How a Partially Analog Workflow Helps Me 

How to fix this is beyond the scope of an e-mail newsletter (or a single book, for that matter).  I'll freely admit that the “fixes” I’ve identified in my own life, and discussed briefly below, won’t apply to everyone.  I’m relatively senior at my place of employment, so I have more leeway and autonomy to work remotely and on my own terms.  As long as I’m meeting my clients’ needs, I won’t get much pushback.  Still, eventually I run up against certain common constraints.  I work in an environment where you’re expected to respond to e-mail within an hour.  Most of this correspondence isn’t urgent or important, but it’s common for work to be “done in e-mail” by trading rapid-fire exchanges of notes, ideas, rough analysis, etc.  Constantly having to interrupt any sense of flow and concentration to respond to e-mail is my personal biggest productivity killer. 
Things have, however, gotten better for me over the past year.  I can share with you a few things that’s made my own work-life more bearable, and it starts with a heavy focus on the analog. 
Get offline for at least two, preferably three, hours per day.  Whenever I need to focus on a particularly complex piece of analysis, or work my way through a problem with a lot of moving parts, I shut down my computer and grab a pen and a pad of paper.  Whatever it is I have to write or think through gets written down in its entirety (or at the very least reduced to a detailed outline) in longhand, before I go back to the computer.
I’ve done this for years, since high school, and no matter what, it’s always been criticized as “inefficient”, typically with someone (a boss, teacher, co-worker) stating the obvious by "observing" that I’ll “just have to type it up later” and therefore have wasted a bunch of time.  Of course, this misses the point, since the process of typing up a handwritten draft provides a valuable opportunity for more reflection and additional editing.  I’ve yet to experience a situation where my second draft—usually my first typed version—wasn’t better than the third or fourth draft by someone else in my office who works entirely online.  
Go as Basic as You Can.  I love to play around and switch between pens, ink, and paper as much as anyone, but if you’re actually looking to get s*&t done this can be as counterproductive as surfing the internet.  Pick ONE pen and go with it.  Don’t give yourself the option of wondering whether you should switch nibs, or colors, etc.  If I’m feeling super-frazzled, I use a woodcase pencil and the cheapest legal pad I can find. I’ve also been moving towards a daily carry system where I only have two fountain pens on me (one filled with dark ink for notes/writing and another with red or orange ink for editing), along with one rollerball or ballpoint and a couple pencils.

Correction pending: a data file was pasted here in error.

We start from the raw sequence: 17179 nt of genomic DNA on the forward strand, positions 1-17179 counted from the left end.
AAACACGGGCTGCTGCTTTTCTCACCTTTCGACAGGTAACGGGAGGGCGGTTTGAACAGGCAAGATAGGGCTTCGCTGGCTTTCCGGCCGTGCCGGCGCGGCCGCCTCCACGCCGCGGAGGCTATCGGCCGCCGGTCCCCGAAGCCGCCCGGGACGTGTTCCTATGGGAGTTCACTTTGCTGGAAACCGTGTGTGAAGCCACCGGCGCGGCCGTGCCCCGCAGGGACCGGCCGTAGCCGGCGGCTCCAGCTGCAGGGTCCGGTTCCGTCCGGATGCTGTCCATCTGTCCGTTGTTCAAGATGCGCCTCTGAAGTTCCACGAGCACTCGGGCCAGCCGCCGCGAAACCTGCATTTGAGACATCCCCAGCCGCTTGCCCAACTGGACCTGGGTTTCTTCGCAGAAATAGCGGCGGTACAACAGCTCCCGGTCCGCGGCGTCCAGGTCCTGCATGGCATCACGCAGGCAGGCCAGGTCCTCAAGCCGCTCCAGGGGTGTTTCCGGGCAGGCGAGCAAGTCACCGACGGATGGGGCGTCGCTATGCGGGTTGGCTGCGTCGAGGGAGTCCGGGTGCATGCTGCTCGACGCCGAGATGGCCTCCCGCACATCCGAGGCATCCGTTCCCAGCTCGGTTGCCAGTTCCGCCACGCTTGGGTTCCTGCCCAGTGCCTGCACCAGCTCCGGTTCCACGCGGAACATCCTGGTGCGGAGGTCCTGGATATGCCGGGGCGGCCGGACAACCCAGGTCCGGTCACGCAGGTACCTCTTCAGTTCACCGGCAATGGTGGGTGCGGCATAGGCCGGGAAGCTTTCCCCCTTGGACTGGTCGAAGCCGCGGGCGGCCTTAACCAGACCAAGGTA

Don’t Use Analog Tools for the Sake of Using Analog Tools. My biggest productivity breakthrough came when I accepted that sometimes, a digital tool just works better, if it frees up your time and attention to focus on more important things.  Even though I love my Hobonichi Techo, I don’t use it as my actual calendar because my current combination of Outlook and Fantastical is a far more convenient and reliable option for me.   It’s also important to remember that in today’s world, eventually you will have to type it up.  It’s tempting to play around with pens and paper editing, marking things up, and doing additional revisions.  Unless you’re one of those lucky few who have perfect, OCR-ready handwriting (or a personal assistant to type it up for you), this is just another form of procrastination. Chances are, that work needs to be digitized to get out there into the world. 
Why does working offline/off-screen work?  I think it has everything to do with the opportunity to minimize distraction in a world that's increasingly designed to cater people with short attention spans who crave being interrupted.  Even taking into account the “inefficiencies” of writing something out longhand and then having to type it up later, if your first two drafts are better than the third, fourth, or even fifth drafts of someone working entirely "online" in a hyper-distracted state, then-at least in my mind-you've won the "efficiency" battle.  But then again, given where my proclivities lie, I might be biased. 

Further Reading

If you'd like to read further, I'd recommend: 

  1. Deep Work, Cal Newport
  2. "No Longer Can we Boast About 12 Seconds of Current Thought," Time Magazine, May 14, 2015
  3. Kim, Larry, "Multitasking is Killing Your Brain"